China calls U.S. a hypocrite over human rights
BEIJING (Reuters) - China accused Washington of hypocrisy on Friday for its criticism of Beijing's restrictions on the Internet and dissent, blaming the United States for the financial crisis and saying its own rights record was terrible.
In its annual survey of human rights in 194 countries issued on Thursday, the U.S. State Department criticized China, along with Cuba, Myanmar, North Korea and Russia.
China's State Council Information Office, or cabinet spokesman's office, issued its own annual assessment of the United States' human rights record in response, and this year it dwelt on America's economic woes.
"The United States not only has a terrible domestic human rights record, it is also the main source of many human rights disasters worldwide," the Chinese report said, according to the official Xinhua news agency.
"Especially a time when the world is suffering serious human rights disasters caused by the global financial crisis sparked by the U.S. sub-prime crisis, the U.S. government has ignored its own grave human rights problems and reveled in accusing other countries."
Washington has long criticized of China on human rights, and the subject has added to recent tensions with Beijing, which has also pushed back over arms sales to Taiwan and President Barack Obama's meeting with the Dalai Lama, the exiled Tibetan leader.
China has claimed sovereignty over Taiwan since their split in 1949 amid civil war, and reviles the Dalai Lama as a "separatist" for seeking self-rule for his Himalayan homeland.
PELOSI TIBET REMARKS CONDEMNED
China's Foreign Ministry, in a separate statement, also condemned U.S. House of Representatives Speaker Nancy Pelosi for comments earlier this week honoring "the many brave Tibetans who have sacrificed their lives fighting for freedom."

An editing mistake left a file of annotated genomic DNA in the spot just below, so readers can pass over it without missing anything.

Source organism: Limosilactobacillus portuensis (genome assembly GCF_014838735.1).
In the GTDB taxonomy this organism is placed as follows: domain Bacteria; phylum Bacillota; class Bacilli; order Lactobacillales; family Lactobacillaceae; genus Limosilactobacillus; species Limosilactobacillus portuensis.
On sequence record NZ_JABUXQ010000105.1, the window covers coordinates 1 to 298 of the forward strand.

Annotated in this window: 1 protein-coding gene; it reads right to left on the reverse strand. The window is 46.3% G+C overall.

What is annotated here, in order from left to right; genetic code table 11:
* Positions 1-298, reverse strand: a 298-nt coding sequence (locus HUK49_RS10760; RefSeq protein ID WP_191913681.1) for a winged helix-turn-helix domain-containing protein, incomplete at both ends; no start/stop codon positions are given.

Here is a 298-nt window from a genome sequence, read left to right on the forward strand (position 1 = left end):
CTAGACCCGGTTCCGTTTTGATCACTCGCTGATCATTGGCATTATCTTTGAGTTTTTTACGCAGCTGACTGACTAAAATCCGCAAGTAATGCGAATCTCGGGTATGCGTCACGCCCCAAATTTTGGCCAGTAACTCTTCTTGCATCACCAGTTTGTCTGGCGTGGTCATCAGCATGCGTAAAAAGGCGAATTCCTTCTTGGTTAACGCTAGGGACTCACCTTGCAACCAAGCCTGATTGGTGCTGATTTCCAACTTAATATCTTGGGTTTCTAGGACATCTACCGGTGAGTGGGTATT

"We advise the relevant U.S. congresswoman to respect the facts, abandon her prejudices and stop using the Tibet issue to interfere in China's internal affairs," spokesman Qin Gang said in a statement on the ministry's website (www.fmprc.gov.cn).
China's Internet controls have also thrust Beijing into a dispute with search engine giant Google, which has said it may shut down its Chinese-language Google.cn portal and draw back from the Chinese market out of concerns over censorship and a hacking attack from within the country.
China has intensified restrictions on the Internet, imposed tight control over people seen as threats to Communist Party rule, and increased repression of Uighurs after ethnic violence and riots in Xinjiang, the country's restive far-western region, said the State Department report.
China's Communist Party authorities have shown little patience with Western criticisms of Beijing's punishment of political dissidents and protesters.
Late last year, U.S. officials decried the sentencing of prominent Chinese dissident Liu Xiaobo to 11 years in jail on charges of "inciting subversion."
The latest Chinese counter-blast to U.S. criticisms said Washington should concentrate on "improving its own human rights."